Second, that you can always ignore it when politicians tell us how terribly, terribly wrong it is for anyone to leak classified information.

Contra Troops Training in Honduras (Photo by © Bill Gentile/CORBIS/Corbis via Getty Images)

Contra troops training in Honduras.

Photo: Bill Gentile/Corbis/Getty Images

Edwin Meese, who was Reagan’s attorney general at the time of the leak of the NSA report in 1985, had earlier said that any such leaker “is betraying his country,” and reporters who make use of the information are no better.

And the Reagan administration wasn’t just talk: The year before, in 1984, it had charged Samuel Morison, a former employee of the Naval Intelligence Support Center, under the Espionage Act for giving satellite images of Soviet nuclear aircraft carriers to the magazine Jane’s Weekly. Morison was convicted and sentenced to two years in prison.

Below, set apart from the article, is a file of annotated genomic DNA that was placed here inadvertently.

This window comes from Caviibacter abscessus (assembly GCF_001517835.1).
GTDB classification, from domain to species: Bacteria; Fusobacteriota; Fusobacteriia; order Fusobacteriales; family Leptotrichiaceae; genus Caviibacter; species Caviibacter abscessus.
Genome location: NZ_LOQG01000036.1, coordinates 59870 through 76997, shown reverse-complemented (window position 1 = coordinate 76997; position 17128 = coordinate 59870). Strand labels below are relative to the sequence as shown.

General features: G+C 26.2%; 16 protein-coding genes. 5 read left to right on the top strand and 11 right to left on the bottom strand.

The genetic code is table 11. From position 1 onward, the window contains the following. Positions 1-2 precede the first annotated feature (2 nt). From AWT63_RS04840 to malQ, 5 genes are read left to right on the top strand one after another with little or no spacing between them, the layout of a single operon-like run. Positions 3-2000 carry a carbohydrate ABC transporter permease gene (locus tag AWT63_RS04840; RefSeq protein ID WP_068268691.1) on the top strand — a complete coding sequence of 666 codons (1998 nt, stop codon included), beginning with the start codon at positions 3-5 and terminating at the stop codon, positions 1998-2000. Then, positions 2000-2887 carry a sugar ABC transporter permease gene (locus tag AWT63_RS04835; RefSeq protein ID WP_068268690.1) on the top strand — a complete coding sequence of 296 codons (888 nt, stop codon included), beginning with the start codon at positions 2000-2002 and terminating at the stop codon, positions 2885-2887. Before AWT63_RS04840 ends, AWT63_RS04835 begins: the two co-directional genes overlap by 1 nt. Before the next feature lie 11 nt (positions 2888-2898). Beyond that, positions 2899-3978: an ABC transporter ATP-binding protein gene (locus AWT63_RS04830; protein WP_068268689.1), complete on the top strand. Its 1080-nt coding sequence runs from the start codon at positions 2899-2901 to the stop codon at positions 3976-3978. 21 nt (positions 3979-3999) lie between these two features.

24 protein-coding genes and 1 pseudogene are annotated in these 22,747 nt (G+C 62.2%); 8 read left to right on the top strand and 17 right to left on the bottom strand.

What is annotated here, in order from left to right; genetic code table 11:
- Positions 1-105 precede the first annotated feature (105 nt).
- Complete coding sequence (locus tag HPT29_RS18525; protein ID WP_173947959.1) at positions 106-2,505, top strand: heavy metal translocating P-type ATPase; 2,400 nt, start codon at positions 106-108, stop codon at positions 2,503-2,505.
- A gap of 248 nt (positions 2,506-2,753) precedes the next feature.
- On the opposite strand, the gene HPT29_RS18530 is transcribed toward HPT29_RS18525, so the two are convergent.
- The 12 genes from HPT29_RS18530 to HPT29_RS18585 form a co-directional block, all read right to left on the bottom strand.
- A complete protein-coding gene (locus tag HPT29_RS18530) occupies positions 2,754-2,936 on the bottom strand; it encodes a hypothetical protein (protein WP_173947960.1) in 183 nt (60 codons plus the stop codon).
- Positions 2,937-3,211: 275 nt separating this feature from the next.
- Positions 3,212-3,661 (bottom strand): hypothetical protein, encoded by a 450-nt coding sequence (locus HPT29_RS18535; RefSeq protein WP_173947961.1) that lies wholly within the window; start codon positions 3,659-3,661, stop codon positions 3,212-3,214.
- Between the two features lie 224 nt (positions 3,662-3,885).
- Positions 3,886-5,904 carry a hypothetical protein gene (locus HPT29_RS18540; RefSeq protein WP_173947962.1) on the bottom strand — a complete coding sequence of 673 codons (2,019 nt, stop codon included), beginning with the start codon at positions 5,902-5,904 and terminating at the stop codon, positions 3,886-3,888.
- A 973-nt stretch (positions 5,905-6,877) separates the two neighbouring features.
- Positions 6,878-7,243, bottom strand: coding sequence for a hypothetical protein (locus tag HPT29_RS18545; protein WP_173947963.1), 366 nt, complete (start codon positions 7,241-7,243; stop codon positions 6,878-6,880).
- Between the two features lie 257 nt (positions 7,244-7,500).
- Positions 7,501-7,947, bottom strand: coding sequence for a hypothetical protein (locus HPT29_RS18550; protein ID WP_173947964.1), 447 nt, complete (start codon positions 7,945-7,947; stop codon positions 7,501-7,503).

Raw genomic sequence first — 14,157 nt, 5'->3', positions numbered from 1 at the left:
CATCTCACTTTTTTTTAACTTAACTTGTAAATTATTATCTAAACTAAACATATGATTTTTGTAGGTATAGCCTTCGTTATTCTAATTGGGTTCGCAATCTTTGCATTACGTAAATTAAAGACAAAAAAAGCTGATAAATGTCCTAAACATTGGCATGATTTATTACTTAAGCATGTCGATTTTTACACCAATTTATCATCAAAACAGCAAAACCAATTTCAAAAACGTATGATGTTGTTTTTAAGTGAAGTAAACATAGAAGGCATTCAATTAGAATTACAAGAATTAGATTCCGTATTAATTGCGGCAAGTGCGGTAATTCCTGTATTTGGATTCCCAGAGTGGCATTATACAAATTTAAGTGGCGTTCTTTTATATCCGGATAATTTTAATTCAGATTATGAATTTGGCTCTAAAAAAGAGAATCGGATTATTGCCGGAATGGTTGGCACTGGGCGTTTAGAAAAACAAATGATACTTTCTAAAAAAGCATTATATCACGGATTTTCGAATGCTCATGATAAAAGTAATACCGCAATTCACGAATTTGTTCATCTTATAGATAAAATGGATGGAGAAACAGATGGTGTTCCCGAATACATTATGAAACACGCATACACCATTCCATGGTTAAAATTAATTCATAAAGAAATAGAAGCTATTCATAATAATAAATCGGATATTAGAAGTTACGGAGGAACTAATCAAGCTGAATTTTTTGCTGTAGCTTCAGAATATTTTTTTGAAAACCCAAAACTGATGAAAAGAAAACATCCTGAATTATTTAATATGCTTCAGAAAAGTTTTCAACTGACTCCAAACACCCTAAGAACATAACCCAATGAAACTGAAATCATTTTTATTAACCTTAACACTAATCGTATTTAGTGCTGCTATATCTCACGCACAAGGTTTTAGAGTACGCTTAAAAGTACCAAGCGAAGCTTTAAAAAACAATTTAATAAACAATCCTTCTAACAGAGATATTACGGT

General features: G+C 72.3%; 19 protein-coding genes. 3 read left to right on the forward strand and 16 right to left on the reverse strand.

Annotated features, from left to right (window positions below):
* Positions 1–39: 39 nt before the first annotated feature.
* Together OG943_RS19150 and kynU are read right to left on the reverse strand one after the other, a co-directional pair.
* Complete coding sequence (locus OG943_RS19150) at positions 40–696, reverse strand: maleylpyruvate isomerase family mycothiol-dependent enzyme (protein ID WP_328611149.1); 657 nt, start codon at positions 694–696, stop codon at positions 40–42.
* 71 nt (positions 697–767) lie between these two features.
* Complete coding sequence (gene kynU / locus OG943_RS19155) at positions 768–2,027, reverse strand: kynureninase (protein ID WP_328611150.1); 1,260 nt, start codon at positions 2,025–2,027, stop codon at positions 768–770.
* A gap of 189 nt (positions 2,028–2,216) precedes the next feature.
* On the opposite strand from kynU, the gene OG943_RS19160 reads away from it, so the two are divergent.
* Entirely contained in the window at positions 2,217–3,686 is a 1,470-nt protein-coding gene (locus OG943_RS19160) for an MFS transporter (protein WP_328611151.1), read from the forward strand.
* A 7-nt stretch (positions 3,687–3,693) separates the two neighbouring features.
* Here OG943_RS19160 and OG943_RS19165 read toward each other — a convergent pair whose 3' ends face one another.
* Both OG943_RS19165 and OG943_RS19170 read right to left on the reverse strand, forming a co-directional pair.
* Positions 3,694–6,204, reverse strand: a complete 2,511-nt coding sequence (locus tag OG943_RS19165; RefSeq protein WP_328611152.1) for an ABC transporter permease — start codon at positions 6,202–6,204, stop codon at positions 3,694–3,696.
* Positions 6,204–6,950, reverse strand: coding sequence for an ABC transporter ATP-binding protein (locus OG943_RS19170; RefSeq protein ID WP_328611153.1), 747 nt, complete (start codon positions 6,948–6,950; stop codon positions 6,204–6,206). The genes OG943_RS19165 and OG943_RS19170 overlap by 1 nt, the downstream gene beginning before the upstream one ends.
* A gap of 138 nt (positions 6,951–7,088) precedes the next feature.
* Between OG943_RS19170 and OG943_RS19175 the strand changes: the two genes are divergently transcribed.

But there’s no evidence Reagan’s Justice Department ever tried to track down the source of the Washington Post article, even though SIGINT is generally seen as some of the most sensitive information intelligence agencies possess. (As of 2000, 60 percent of the President’s Daily Brief was based on SIGINT, according to an NSA document, and Hillary Clinton has been condemned for possibly having emails containing SIGINT on her private email server.)

That didn’t matter. Nor did it matter that Maklowski felt, as she described it in 2004, “outrage at having a fragile SIGINT source put at risk so cavalierly.” What mattered was that powerful politicians are probably the most prolific leakers of classified documents and can do it without consequence. Consequences are for peons who release information that the government prefers not to see the light of day.

What makes the 1985 leak about the Sandinistas’ perfidy especially ridiculous is that the U.S. had, of course, previously used helicopters to attack Nicaragua. For instance, in his autobiography former CIA operations officer Duane Clarridge describes agency helicopters attacking the Nicaraguan coast in 1984.